Wednesday, November 04, 2009

Dear Miss Manners

Q: X, at the pain of sounding demanding, is this correct - i bid 225 points for friday am ola and still got thursday am!? :(

A: hi Y,Z also has a similar problem. But I think we can work it out - OLA was one of the subjects which wasn't part of the required class demand survey the ARC and STRAW released a couple of weeks back. With a class demand survey kasi, we'll be able to find out before hand how many slots we should allocate per section. For OLA, since this didn't happen, Prof. A just estimated that there'll be about 115 students taking OLA (and this 115 will be divided by the 10 teams). Pero after the run was conducted, nalaman namin na about 7 or 8 students and hindi nabigyan ng slots. This means that the admin underestimated the demand for OLA. Prof. A was ready to make arrangements for the 7 or 8 students when we realized this problem earlier tonight. But I suggest that you send him an email na rin at [email] just so he knows. But I can help talk to Prof. A about this during reg. Pakipaaalala lang sa akin.thanks,- X

But, of course, it wasn't because they underestimated the demand. It was because the program they were using had so many bugs in it, you could have asked your local pest exterminator to clean it up.

The 225 points that Y bid above turned out to be the second-highest bid for the section. Y, along with the person who bid the highest bid (at 238) were "waterfalled" to another section, while the person with the third-highest bid (201) did not get a slot at all. Meanwhile, people who bid 90 and 60 points got the slots. So, how the fuck did this happen?

Presumably, in their desire to "improve" the registration process, and perhaps the performance of the college in general, they decided to implement new rules during registration (subject, of course, to new rules which were later implemented as they went along their merry way). Some of these are: that "crossovers" between day and evening sections will no longer be allowed and, that day students have priority over evening students on day subjects and vice versa.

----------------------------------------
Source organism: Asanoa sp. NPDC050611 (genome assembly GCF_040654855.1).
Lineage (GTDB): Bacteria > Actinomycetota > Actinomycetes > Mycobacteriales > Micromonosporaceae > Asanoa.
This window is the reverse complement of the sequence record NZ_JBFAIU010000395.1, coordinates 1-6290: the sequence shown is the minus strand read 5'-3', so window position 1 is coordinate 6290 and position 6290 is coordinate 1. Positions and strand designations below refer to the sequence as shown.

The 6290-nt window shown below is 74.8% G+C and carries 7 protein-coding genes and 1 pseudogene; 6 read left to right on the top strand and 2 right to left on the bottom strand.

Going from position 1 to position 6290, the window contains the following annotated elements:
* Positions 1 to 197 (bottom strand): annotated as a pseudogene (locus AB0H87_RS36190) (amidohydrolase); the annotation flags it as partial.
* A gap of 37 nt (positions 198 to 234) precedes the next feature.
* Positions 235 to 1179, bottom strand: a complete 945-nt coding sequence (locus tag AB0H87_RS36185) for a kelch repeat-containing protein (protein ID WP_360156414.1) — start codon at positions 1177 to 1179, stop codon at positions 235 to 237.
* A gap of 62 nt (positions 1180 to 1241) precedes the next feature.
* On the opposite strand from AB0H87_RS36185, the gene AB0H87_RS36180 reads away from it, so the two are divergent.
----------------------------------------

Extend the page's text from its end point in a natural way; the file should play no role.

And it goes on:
When every single evening student who bid for the same subject got squat regardless of the number of points bid, you don't need to look at the source code to see that the system fucked up. Electives and OLA sections were all classified as "day" subjects, in effect, putting priority on the bids of day students above those of evening students. The result, as with all programs running with bugs, is garbage.

Given the time constraints and the indefinite requirements given them, I would say that the programmers did a relatively good job. I am assuming that undergraduate students wrote the code. To properly put all this into perspective, consider that undergraduate "machine problems" are usually given one month before the deadline. The requirements should already be clear and well-defined at this time: these requirements are what the programmers will test against. Students, of course, usually start working on these only about two weeks before the deadline. In an ideal situation, the code is tested against all possible scenarios (i.e. a stress test) presented by the requirements before it goes into production. (There is a reason why computer professionals use the word "user" when they mean "idiot".) If you don't, and the program encounters a scenario that it doesn't recognize at run-time, then you are really fucked up. Remember that for software, repair costs increase if they leak downstream - they increase tenfold with each lifecycle phase.

Computer programs are predictable. They will do what you ask them to do. If you, for example, in your sheer genius, decide that a specific set of students get higher priority over another set of students on a specific set of classes, the program will do exactly that. It will not discriminate and will not make any distinction for you. For example, regardless of the fact that day and evening students alike, take OLA and elective subjects on equal footing, the program will not recognize that until you tell it to.

They should have properly tested the program before hoisting it upon an unsuspecting studentry. Next time, they should also publish the results. Meanwhile, I have to hope and pray that I don't have to go through this shit ever again.

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